The Courier News from Blytheville, Arkansas on January 10, 1934 · Page 2
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The Courier News from Blytheville, Arkansas · Page 2

Blytheville, Arkansas
Issue Date:
Wednesday, January 10, 1934
Page 2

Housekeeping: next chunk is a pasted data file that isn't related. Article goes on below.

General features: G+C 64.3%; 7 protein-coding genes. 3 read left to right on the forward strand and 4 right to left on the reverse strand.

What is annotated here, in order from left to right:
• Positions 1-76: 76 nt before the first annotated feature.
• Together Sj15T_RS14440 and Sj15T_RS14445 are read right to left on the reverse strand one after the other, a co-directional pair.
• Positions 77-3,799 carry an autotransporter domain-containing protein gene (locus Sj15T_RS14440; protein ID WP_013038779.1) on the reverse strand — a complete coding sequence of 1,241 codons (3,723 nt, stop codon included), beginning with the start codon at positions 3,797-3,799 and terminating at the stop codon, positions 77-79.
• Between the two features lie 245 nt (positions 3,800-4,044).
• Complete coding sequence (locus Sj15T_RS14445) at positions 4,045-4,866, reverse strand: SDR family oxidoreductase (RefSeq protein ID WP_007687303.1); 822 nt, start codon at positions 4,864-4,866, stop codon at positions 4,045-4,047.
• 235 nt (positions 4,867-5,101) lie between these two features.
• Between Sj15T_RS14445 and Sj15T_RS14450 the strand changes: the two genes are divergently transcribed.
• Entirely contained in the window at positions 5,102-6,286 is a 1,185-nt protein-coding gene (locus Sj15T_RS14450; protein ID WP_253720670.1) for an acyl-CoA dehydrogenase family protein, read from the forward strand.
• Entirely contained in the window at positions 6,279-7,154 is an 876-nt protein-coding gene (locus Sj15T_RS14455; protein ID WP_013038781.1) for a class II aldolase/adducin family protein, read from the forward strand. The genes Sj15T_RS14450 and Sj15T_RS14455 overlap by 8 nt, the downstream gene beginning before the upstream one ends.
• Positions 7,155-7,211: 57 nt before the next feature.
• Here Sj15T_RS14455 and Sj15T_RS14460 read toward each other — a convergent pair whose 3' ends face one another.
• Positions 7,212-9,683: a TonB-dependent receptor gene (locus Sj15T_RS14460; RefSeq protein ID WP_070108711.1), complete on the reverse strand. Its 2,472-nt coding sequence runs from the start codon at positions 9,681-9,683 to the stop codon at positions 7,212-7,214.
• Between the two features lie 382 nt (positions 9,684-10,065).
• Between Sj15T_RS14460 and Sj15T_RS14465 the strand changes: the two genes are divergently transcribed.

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Viift V.;,: ' PAGE TWO BLYTHEVILLE, (ARK.) COURIER NEWS .Social Calendar THURSDAY'S EVENTS 'Thursday Contract club, Mrs. I 1 '. B. Joyner, hos'.css. ^.Churfh of Christ Bible study, 'jlrs. O. D. 6ru»es • Mrs. W. L. Horncr entertaining ^Mid-week Bridge club. . Mrs. W. T. Oberst entertaining •with informal bridge party for Mrs. ^Spurgcon Patterson, ol Tllnning- iham, Ala. 1 Tr.ursday Night Bildfe club meel- 'ing wf'.h Nlrs. J. W. Adams Jr. ^ . FRIDAY'S f.VENTS » Dorcas .Sunday scliool class, Krsl 'Baptist church, meeting with Mrs. "Frank. Simmons on Walnut s'.rcel. . Klude Music club meeting with 'Mrs.- Charles Bright, 119 W. Ash, ~4 pm. • Central Ward P. T. A. Executive ^Board meeting, 3:30. nt MeUiodlst • church. J SUNDAY'S EVENTS -. Observance of Woman's Day at 'First- Christian chuiTh. i Christian Cliurch •W. M. S. Mai Merlin;. .' Eighteen members of the Chrls- -tian church missionary society met Monday afternoon al (he home of .Mrs. M. T. Moon for the regular .monthly 'meeting. Mrs. J. Cecil •Lowe was assistant hostess. J ' In the business cession, presided /over by, the president, Mrs. M. fltz- •jiimmons, plans were mnde for ob- ^erving - Woman's Day Sunday at !thc morning church hour. The Rev. JE. K. Lallmcr.'piislcr, will use this ,theme for his sermon and a special. offering will be taken for the missions. Mrs. Lowe, treasurer, rc- V-orted 5^1 paid for quarterly dues. Mrs. J. D. Smith was leader of a program on China which Includ- ^ed- these numbers: Devotional, Mrs. .Edith McCool; talk, "Pioneer Days :in-"lndia," Mrs. E. M. terry, talk 'IJlaughters of Ihe Indian- Church." lMre..J. c.. Ellis'; tnlk. "Then and • : -Now," Mrs. -.Foster; -talk, "Lives iTha.r Have CoilntEoV' Mrs. S. H. ^Eastbu'rn. - •, ;" --Ip' L U)« social 'hour the hostesses ;3*rj;«d frtiit cakc.'topped with whip-! jpedi/creaifl, 'lind .coffee to tile 22 j present;' • . - ' »'•'*;'« jC lib 1 ; Entertained. ,..Membeis of- lhc -Young Matrons •Bridge, club played bridge at the .'Home of Mrs.. Max B. Reid yesler- '" 'afternoon. • .Mrs. Doyle Hen': received-- a wall vase for A Recognized Scientist at 15! . (Milt ''salad was cawy i and •coffee.-' -U'.;' 'lias Club Party. . Mrs. May L. AUridgc had Mrs. A. G. Little to play cards with olh- ,cr members of the Tuesday Con- Iract dub Sils w«k when she entertained the club. A vuse, filled with flowers, was Mrs. Elton W. kirby's gift, for high . The hostess served a salad plate. ; Roseland News Cayce - Joimsiph, Joe Higglns arid Cirnile Alley. 'tvcr-; in Blythcvillo blind ay. - Shirley Fowell and Mitchell Johnston were in Manila Fridav night.. : Miss . Sjnnis Nichols of Osceola is spending this we,:k with her sister, Mrs. E. .p. Rcse. •. Mr. . and iirs. Cayce Johnston, Mr. and Mrs. Bucey Owen, Mr tr.& Mrs. Floyd Rector and Miss riiclma Johnston attended the show In Blythevill" Saturday night Driver Grove News Mr. and Mrs. Zeb Oalncs o Yarbro have moved to this coin muntty. Mr. 'and Mrs. Charley Brock en U-rtamed their neighbors wilh l.ot tamate supper Monday night. Thomas and Eddie Gaincs wrc ruests Sunday of their sister Mr i Kesler of ... _ Hoy'Hall-of T>ron?a Maudie Springer. Mrs. Aleanc -Meadows Lake is visiting her mol Charles Bale?. Russell Springer. Richard Hal Ted Brock and Mr. and Mrs! ?«^L?'? B ?.. W} ™ *««" s,m: of T)ii BitsoJ New Mostly Personal Mrs. Joe O. 'IVlescliman and Mrs Max 11. lletii spcrit Monday in Memphis. Mrs. Harry Welclman Is in Osce- olu ivllli her sister, Mrs, Bob Chiles who Is seriously 111. Mrs. w. Leon Smith spent Monday in Memphis. Miss Jamie Nichols attended U'e funernl of Miss Nell Dunivanl at Osucola Sunday. Miss Diiiilvanl who is well known l K re where she lias visited her sister, Mrs. otto Koehler. died Friday from Injuries received in an automobile accident k'eiv Year's night at Quapaw, okla She was a nurse, having trained at the Methodist hospital at Mem- SISTER MARYS KITCHEN IJY SISTKIl MAIIY NEA Service Slall Writer Peanut bir.lcr can be' used In many ways lo give variety to winter menus. It Ls generally recognized as a s.uMlwith niling, 1'iit seldom worked Into nic-niwiis un importanl food Peanuts themsel"es are 1111 excellent, food, comi.ariug favorably with meat. Tilt quality of peanut protein has been analyzed by the i-iiemisLs of the United States Food Bureau and Inuntl to bo re- nnrkably rich in the e»i-nlials ol high quality prnlein. Comparing [he fat content ol 2anuts, l>eef .steak and cfjgs. a of comparal'vc food values (.tves peanuts 38.0 per ceni, steak iwr cent, and C>;BS 11.4 |>er tnut.s also contribute -1.4 She's' only 15 years old, but Elizabeth Mattcson not only enjoys the distinction of being the world's youngest' lepiclopterist but serving as assistant to the Florida collector of moths ami butterflies for the Carle 'Institute. A junior at the Miami, Fla., high school, Miss Matteson, shown here with sbuie of her prize si^eclmeiLs. helped lo prepare the csl collection In existence for the Chieiiyo World's Fair. She lias been recognized by the International Enlymologic-il Congress us • a professional collector. i Always Pay to; Bluff Just Because You Have Chance in Memphis Monday. Mra. ClovLs Crockett is spendins l«lay in Kelscr as tile, guest of her mother, Mrs. Alice WILion. Charles Perry jr., of Helena Ark Is lhc guest of his father, Charles Perry, and Mrs. Perry. Mr. and Mrs. Dwight H. Blackwood and daughter, Miss Virginia and son, D. H. jr., of Little Rock' are guests of Mr. and Mrs. clar- ence H. Wilson and Mr. and Mrs. W. D. Jones. Hayti Society -r- Personal Mfes Virginia Eachus Is In Benin. Mo., this week visiting friends. Herbert Milsap and Jack Ciill- on. who are employed at Big take, pent Saturday here visiting friends nd relatives. Miss Pauline Engtehardt of Bone Terre. Mo.. was,the .weekend uest of her aunt arid uncle, Mr nd Mrs Earl Raybuck. ' Hubert Simpson of Farmhigton isited in lhc home of Mr. and Irs. Earl Raybuck Sunday. Mr. and Mrs. Dewey Asher of lonetle, Ark., were guests of Mr. , . Mrs. F. X. Bhumactier Bun- .Mr. Ashrr, who is agent fur ' Today's Contract Problem Wilh llic bid al live dl»- inoiiils, htm' cnu Kasl pl:iy the follow-in); liaml lo make, euro ut his TO nl r ad'! 4 Q 10 G I V .1 D 8 T 5 4 N'one A A K(J 10 Solution to Previous Contract Problem HV H'M. E. McKKNNtV Secretary, American IlriclRc League Ji:st because you have a volrt suit In one hand with trump, it doesn't necessarily menu thnt it 15 always is^ble to ruff your bsing cards at tl:e first opportunity. It often pays tc sacrifice one trick to win l\vc or more laler on. The I'iay North's opening lead is the nuccn ot diamonds. At first ylnnce it looks us though the natural thing j to do is to trump the diamond— West has lour diamonds nnri all lour can be trumped in dummy. But if t!:ls diamond is trumped the declarer cnn make only lour odd, as he will have to lose Iwo clubs and a .spad:. The correct pay lo pfay the hand is not to trump lhc diamond, but to discard the three of clubs from dummy. Now South is forced to go in with his ncc of diamonds. . South will cash his ace of spades 'and lead another spade, which West- can rutf. Now one of dummy's losing club-3 cnn be discarded 01 the kiiijf of clubs, the ace takes car; of dummy's other club, and five odd are mode. An example of this play is niven in today's ha«:l. w!:ic)\ was played lhc in the national women's contract tcam-of-foirr championship event al Cincinnati recently. filled the Rev Mr New Liberty News Th?^ R f; Mn the appointment fo Horn Sunday. Mr. and Mrs. Webb, of Burdcllc. i « I BUCEts Qf Mr ' an( l s. J. M. Aycock "ana" ^ inotored lo Mc " Mrs.. Lizzie Whittle returned lo her home at-Burdctte Friday after spending several days with Mrs. J. M Aycock and family. The P. T. A. met Monday in the home of Mrs. Hunter Crook so the members could sew on the quilt. They win meet 'Friday [or ' an an d av in. the 'home AKQO 2 V N'OMR * QJ 10 7 2 * K J D 2 A A7 55 V 10 I » A G R 3 AQS 7 Duplicate— All Opcninj lcad- SOUKl West ES Pass 3S 1 y Pass < v Noilll 1 • 3'ass rats Double 'I v Pa« 10 IX! ^ - - -i •> ->vf is* ntjtiiu iu, he f'risco^thcrc, formerly was irtii- Hoyed here. Mrs. John Wll!;s is in St. Louis Ins week on business. Mrs. Steve Hill and daughter Vera Mnc, spent the weekend in ,iair«, visiting .her brother and fife, Mr. ami Mrs. Dick Finlcy Miss Rachel Hill is confined to her room this week with the nica- •les. Miss LaVerne Sanders has re- .urned home from Fulton Ky vhere she visited her father, J B' Sanders. While enroute home she visited relatives at Trenton and otner parts of Kentucky. Jnrncs Milton Travis is confined to ins room with the measles this week. Mr. rind Mrs. W. Hucklebec have moved !o an apartment, in the Os ~ur Wllkersdn home. Perry 4-H Club Names Captains for Year 1934 The Perry 4-11 club .selected project captains at its first regu !.ir meeting of the year, held Fri Jay. January 5. These named are loulliy, Dorothy Furloy; cotton Clyde Ballon; pig, Jimmy Baughn-.nn: cnlf. nobort Dildine" The next meeting will be held ilic first. Friday hi February, al vhich tiipc it is 1-cprd the iocn Itarlers and county ilcmomiralioi ^genls will lie prcrrnl. Mill Town Mr. wovcd and Mis. Jim McF;idde Friday lo i!ii- home uf th Over The North's former's parcnls. Mr. and Mr.*. V | Mcraddcn. Dcwcy Cnnntiiji'.iim am! soi : Charles of Ihc state linr. S|icn JsiUnday nighl nnr) 'Sunday wltl jil'.i.' former's parent:. Mr. and MI : J. n.. Cunningham, and family. . Mrs. F'lora Crews is visiting, he i innit and uncle. Mr. ,inrl Mr: • Marry Lawrence. . Mr. and Mrs. !i. Cunninchnt j -nd children visited Mrs. Cnn I niiigham's parents. Mr. nnci Mr J P. .Weaver, Sunday. Ed Hcrisly, Raymond Huey. M and Mrs. Harry Lnv.rcnce all visit rd Sunday afternoon in the home of Mr. and Mrs. J. n Cuimlngiiilrlinj: | 1-am. weak thud himdj Miss Vivian, Pose-. simil Quaker City Awakens PHILADELPHIA. (UP) — The mght life ot Philadelphi — such as it is-has exhibited signs of rebirth since Ihe repeal ot the Pro- niDition Amendment. Tlie atter- thc-thcater supper, a lost' art during Ihe days "of the 18th Amendment, is coming back into its own reports indicate. Rich In Mim-Mls The total number of calorics irovldcd by each of llirs? lood- -tufls reveals nn amazing comparison. Eggs suu;jly 755 e;ilories per pound, slenk 12110 calorics per pound, and ncam>'s 2430 calorics ?r pound. As to mineral content, peanuts are much richer calcium and phosphorous llian either steak 01 IRES. Iron is .001 ,--vr cent higher in slenk anrf eggs than in the nuts. The vitamin of peanuts Is lower than thai of eggs, but otherwise the vitamins lire the sune as those supplied by Ihe or- ilinary sources ol protein. Naturally, peatm bulter provides all these qualities, but In a lorm that is easier- lo cliges'. than the whole nuts. In their natural stale peanuts arc :at!icr riiflicuK cirakcd In cranberry Juice. i>canut butler cookies, mult, lea. DINNER — Chi'.e con came, .snlad of mixed greens with French (rcuing, steamed fig pudding, milk, codec. Pupils at Red Line Perfect in Attendance ETOWAH, Ark.—Those wilh [rer- j'rct allendance al Ihe Red Lino FCheol lhc past month were: lirsl ercdc. Eniest Allbrlght, Harley Griffin, J. L. GrifTiJi, O'Neil Griffin and Dilliard Philliiis; second grade, Herman DavLs, Christine Davis. Marvin Liis'ir and Virginia Morgan; third grade, Troy Ro- lar.d, Dale Gill, Conway Luster, Horace Crlder, Kenneth CrkJer and J. R. Lampkln; fourth grade, .Maggie Lunsford, Lecel DavU, Olcniola Morgan, Glen S'lsco; nfth trade, Orady Sisco and Kathryn Eliot; seventh grade. Ruby Thomp- iiin and Martha Lunsford; eighth grade, Brown Sisc.x Those who macto the honor roll •j'ere: first grade, Tr-la Mac Sliarp, tvelyn Griffin, O'Ncll Griffin, J. L. Griffin, Frank Alread. Ernest Allbrighl; second grande, Myrtle Cools, ^farIe Arnolu Virginia Morgan and Herman Davis; Ihird srado; Euel Griffin, v. o. Parker pnd Dale Gill; fourth grade, Jaq- I'elinc Wollard ard O)>al Posey; filth grade, G. W. Thompson and Margaret McGill; sixth grade, Marilia Sharp, Grace Elsco and Jewel Sharp; seventh grade, Ruby Thompson and Beatrice Cooti; eighth grade, Brown Sisco, Wilson Eliot and Erma Hclifleld. WEDNKSDAY, JANUARY 1Q, 193.1 THIS CURIOUS WORLD BFy ., William t Ferguson * MOCE HEAT PROM THE SUN IN UAMUA&S THAN lo mnstlcalc and few jienplc take lime to chew them Ihoroughly. 'lhc high fat- cant-lit makes them flow of digestion eu-n in Ihe but- but nut a:e not indiges- . - l:ble and the better [jreaenls them In such a form IhM the digestive juices- can- act quid: rapidly. • Peanut butter to?st is very simple to make, and is a good lunch- con or supper disli for children. Spread hot dry lo;i.-t with peanut cutter. Cut in hall inch squares r.ncl arrange on ho: plates. Pour Take Non-Suit in $14,000 Personal Injury Action OSCEOLA, Ark..- Jan. 1C.—Non- suits were taken in 'circuit court yesterday In suits' totaling Sl'4,000 filed against Guy Bryant. Osce'ola Broceryman, by Mrs. Absher and by R. D. Douglas., a negro,. Mrs. • Abher seeking damages for personal njuries in the sum of SlO.OOd ahd Jouglas' asking .damages amount- ng to S4.000 for personal injuries md damages (o his car as a rc- ult of a collision between the Bry- .nt automobile and- Douglas' car. Bruce Ivy, representing the com- ilamantB, whose suits were ,tricd olntly, took a non-suit ivh'en Judge ovci medium white MUCC, using cup sauce for four slices of toast Teanut BiiKcr :nirl 1'otato Croquettes Oiie-lmlf cup ixsiuil buttor, 2 cups mashed .wtsloes, few drops Cii'cn juice. 1-2 ti;i>.S|ioon salt, 1- tfasixxin pepper. 1 egg yolk, 1 kaspoon mincrd paisley, milk. Pse white of cgc for crumbling. Mix ingredients in order given, using just enough milk to make moist. StiajK intn tails and roll ! " fine dry bread crumbs. Dip ir vhllc of egg slightly beaten will 2 tablespoons vmtcr. Roll ngaii in crumlis and fry ui dee]) hot fat The fal should be hot -enough to brown an inch cube of bread ir. 40 seconds. r>!v;n on crumpled brown pinxr and serve wilh to- ipnto .sauce or creamed ixas. Tomorrow^ Jlenu BREAKFAST - Grajw fruit scc- t'cns. cereal. crca:n, fried corn meal mush, maptc syrup, milk, col fee. LUNCHEON — Cream ol pea nut butter .soup, croutons, apple. Dent, flint, sugar com and popcorn fUal were cultivated by the Indians in this country. Mothers F In treating children's colds, don't take chances..use VJCKS W V*PQRu« PROVED BY I GENERATIONS LUDEN'S most effective most popular Menthol Cough Drops 5« BARGAINS IX NKW * USED FURNITURE R.J.DODSON t. Main - Phono 155 diamond b':d, It is belter (or B«i who is vulnerable, to do:ib!c l::au to ovcrcall with one heart. If can give 'viih Miss Florence Cunningham. partner bids hearts. East .„., h ,. v ... him another chance on Ihe hand. ~ The world's largest copper mine in Arizona. -. — ..j^u,,^ lv cuiiipiuia *' r; ' ! e If partner bids s-parics East Oullt and lo have, a meeting of te "tisiTed lo permit him to plav _ home demonstration club. -'• "I that suit. "'" West's bid of one hcarl is pi-op- .- ' — -•* .™n,-a mc^klllk the home demonstration club Dcloras May, daughter-.of'.Mr. nnd Mrs. I. L. May, is ill.. ,^ ; Several from here arc attending ihu revival at Blythcvillc Second Baptist church conducted by the Rev. W. W. Kyzar of Mcadvlllc, Miss. Mildred Aycock and Mildred 'Jarratt visited the school 1 at Luxora FMday, as, due to lhc fad that partner has mnde a negative double, his suil may be spades, in which case! iiis hand Is.of little help. E^l 1 gives his partner a chance on th; /land by showing a-fit with t! !c bit! ci two hearts, .west now takes ths. strain ofl the hand by going to! AMILY LAXATIVE WATCH For Announcement of Our January SHOE CLEARANCE In Tomorrow's Paper 6ULLPROGS ARE CLASSED AS IN THE STATE OF WASHINGTON. r- IOM erf NEJ» SC.T.VC. :ic. THE PANSy : HAS BEEN DEVELOPED FROM THE VIOLET WITHIN THE LAST 3OO" YEARS. Although the earth receives more lieai from the sun in January than in July, the northern hemisphere .nevertheless 'is a much 'colder place in January. At tlml time, each heat ray strikes the earth at a low angled thereby, distributing its hdat over a' larger area, and is therefore loss .intense .Thau when it sir/ikes straight down from n greater distance away. NEXT: ivhal is a wishbone'.' G. E. Keck indicated lie would instruct a'verdict for .the 1 defendant on ^motion of h, attbrne,^ ^^^™^ '£ Postal ant|iprif.!es .^ntiv fhej- iound tliat the stamps had beeri'caten off by ants, attracted by the gum. .The 'leiter. bqxes ! ojtj'gaimAnl3iiio. Tex., -cpnlaincd . hundreds' ot mi- LET'S HOPE IT WON'T BE NEEDED IN ARKANSAS 1933 C ODES . , . 250 thousand jobless boys marching off to the field anil forest camps of the CCC ... 22 million people who "saw the Fair".. . wheat and cotton doing better . . . millions o( wage earners back at work. \Vhat a year that was! It led history behind it. In the telephone business, things went from bad to worse Ilirough almost all the first seven mouths of Ihe year. In that time we lost more than 5,000 telephones in Arkansas. Long distance calls were at a low ebb. On our ledgers, columns of red figures grew longer and longer. And then . . . came a turn! For us, the most hopeful thing that happened in 1933 was the fact that in August we slopped losing leleplionrs. In the last months of the year we even gained a few. And while the gain was hardly a bare fraction of the ten? of thousands lost during ihe depression,!I was gone! lo know that the long decline apparently was ended. 1934 No one can say what 1934 may hold. But it is hopeful to know that some people, have job, again . . . that cotton and oil have brought some money into Arkansas - • • that, almost as a unit, the nation's industry hss settled itself for the Ions; pul! back. One thing we know: In the year ahead, 1,200 seasoned telephone employees in Arkansas will be working with a new en- ihusiasm, anxious and eager to serve. Their goat will be to give you good telephone service at an honcjt cost. Goad...because no retreat in standards will satisfy the demands you have learned to make of your telephone. Fair in cost...because there is no room for excess earnings in an undertaking planned, like lhc telephone service, for the 1'ing pull. Charges based folcly uprm th-3 cost of rendering service... a scivicc that must be ujiUtnuims and stable ... must in the long run bring the soundest, most suL" slanli.O measure >){ surrey. \Vlial is laircst lur you btcouics ibc policy tint is best for us. SOUTHWESTERN BELL TELEPHONE COMPANY